The new season is set in 1966, and it’s playing out against an era of burgeoning social change led by the civil rights movement. The show to its credit deals realistically with the reaction on Madison Avenue, even if it is ugly.
The slick men at SCDP think the civil rights protests are a joke and have their fun with it. Protesters are doused with water bombs as they march below the high floors of Y&R’s offices. Sterling has a little fun with it by putting together an ad proclaiming that their firm is an equal opportunity employer.
The ad has its not-so-intended effect; black job-seekers fill the lobby. The agency, however, has no black employees that can be seen.
Of course the real action was Don’s (Jon Hamm) surprise 40th birthday bash, where the intersecting plot lines cris-crossed. Megan (Jessica Paré) created a scene with her vampy rendition of “Zou Bisou, Bisou.” The racy French love song was popularized in a 1960 movie by real-life actress Sophia Loren.
The scene had hints of Marilyn Monroe’s breathy singing of “Happy Birthday” to President John F. Kennedy on his 45th birthday in 1962. She scandalously over-sexed the song, capturing the spirit of the era if not the event.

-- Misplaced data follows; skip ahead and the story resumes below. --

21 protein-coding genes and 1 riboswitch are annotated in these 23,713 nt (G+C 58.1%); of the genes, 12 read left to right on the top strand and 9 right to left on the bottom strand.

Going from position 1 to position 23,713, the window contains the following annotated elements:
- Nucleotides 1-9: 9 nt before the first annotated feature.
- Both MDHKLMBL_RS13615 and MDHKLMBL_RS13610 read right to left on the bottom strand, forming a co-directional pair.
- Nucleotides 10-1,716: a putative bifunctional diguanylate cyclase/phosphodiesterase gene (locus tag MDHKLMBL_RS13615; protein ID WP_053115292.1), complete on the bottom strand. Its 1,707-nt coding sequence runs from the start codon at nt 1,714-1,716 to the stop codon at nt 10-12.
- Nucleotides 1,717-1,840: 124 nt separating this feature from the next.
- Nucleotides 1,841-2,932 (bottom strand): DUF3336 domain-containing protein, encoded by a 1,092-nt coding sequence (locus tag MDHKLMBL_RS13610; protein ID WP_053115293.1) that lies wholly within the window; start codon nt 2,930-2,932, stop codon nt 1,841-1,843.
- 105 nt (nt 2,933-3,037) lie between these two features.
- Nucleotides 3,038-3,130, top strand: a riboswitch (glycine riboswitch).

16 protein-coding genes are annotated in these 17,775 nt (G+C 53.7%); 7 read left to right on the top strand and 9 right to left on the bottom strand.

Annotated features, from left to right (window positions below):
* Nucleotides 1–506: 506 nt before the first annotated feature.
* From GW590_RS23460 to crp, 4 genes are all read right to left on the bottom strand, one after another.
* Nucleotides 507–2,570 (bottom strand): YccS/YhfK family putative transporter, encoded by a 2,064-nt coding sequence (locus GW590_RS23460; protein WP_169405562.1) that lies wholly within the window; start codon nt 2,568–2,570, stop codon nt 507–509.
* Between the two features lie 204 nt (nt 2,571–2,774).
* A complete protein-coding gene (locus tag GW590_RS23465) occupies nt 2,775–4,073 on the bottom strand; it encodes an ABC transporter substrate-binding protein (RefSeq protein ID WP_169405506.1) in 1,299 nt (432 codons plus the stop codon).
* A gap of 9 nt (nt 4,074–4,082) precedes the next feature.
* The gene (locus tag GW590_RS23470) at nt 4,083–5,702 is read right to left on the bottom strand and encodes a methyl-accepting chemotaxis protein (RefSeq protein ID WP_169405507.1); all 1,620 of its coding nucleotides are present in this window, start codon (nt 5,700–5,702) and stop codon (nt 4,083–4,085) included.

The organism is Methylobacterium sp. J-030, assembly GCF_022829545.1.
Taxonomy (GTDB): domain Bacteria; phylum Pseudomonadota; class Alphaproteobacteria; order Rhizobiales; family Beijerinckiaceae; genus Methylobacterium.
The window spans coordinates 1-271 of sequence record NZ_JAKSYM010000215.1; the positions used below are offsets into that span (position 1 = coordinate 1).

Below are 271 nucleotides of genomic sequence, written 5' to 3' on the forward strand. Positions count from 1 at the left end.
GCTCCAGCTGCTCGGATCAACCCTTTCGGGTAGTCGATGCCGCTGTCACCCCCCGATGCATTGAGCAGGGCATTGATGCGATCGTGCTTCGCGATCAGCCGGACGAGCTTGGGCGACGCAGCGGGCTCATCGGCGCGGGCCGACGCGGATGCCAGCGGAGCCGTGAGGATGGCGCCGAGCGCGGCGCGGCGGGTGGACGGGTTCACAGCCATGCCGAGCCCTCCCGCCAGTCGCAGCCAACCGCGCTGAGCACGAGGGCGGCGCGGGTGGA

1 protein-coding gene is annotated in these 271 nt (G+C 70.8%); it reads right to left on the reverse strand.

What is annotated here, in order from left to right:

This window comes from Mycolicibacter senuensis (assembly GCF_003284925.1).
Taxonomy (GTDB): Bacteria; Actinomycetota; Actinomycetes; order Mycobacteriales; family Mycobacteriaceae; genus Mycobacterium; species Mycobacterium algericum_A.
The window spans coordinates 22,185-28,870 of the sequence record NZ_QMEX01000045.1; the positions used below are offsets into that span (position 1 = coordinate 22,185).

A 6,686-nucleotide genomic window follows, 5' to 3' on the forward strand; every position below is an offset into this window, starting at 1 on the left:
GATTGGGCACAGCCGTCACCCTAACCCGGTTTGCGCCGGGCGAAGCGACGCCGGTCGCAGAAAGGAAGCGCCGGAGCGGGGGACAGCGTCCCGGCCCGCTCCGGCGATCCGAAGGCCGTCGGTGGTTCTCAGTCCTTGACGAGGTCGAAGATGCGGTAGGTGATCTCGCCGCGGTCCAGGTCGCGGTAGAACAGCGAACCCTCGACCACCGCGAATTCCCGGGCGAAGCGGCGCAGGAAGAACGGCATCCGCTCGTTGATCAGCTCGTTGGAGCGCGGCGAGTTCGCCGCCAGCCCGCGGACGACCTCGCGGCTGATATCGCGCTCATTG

The president was embarrassed, and Don threw a temper tandrum over Megan’s sexy song. In one of the show’s classic lines, Don mutters: “The only thing worse than not getting what you want is someone else getting it.”
Marrying your young secretary, it seems, was a function of the sex-charged business culture back in the day. But will that be enough for Don? Or is this the season he goes through a full-blown, mid-life crisis and gets caught up in the free-swinging ’60s?
Megan tries to appease her husband with a little reverse psychology. She strips to her underwear and suggestively starts cleaning while egging Don on by challenging his manhood. The end result: some satisfying rough sex for Don. Go Megan.
Critics of the show were most annoyed by the two-hour premiere’s languid pace. But it was probably a good thing to refresh our memories about all of the nuances of the various characters, and refresh the plot lines from the previous season.
“Mad Men got off to a very slow start on Sunday night, as though daring you to become absorbed in it again, but as the two hours proceeded, the show launched at least four rather magnificent set-piece scenes that remind you not just how good the series can be, but also how different it is from anything else TV has seen,” wrote Entertainment Tonight.
It’s only going to get better from here. Check out the video below.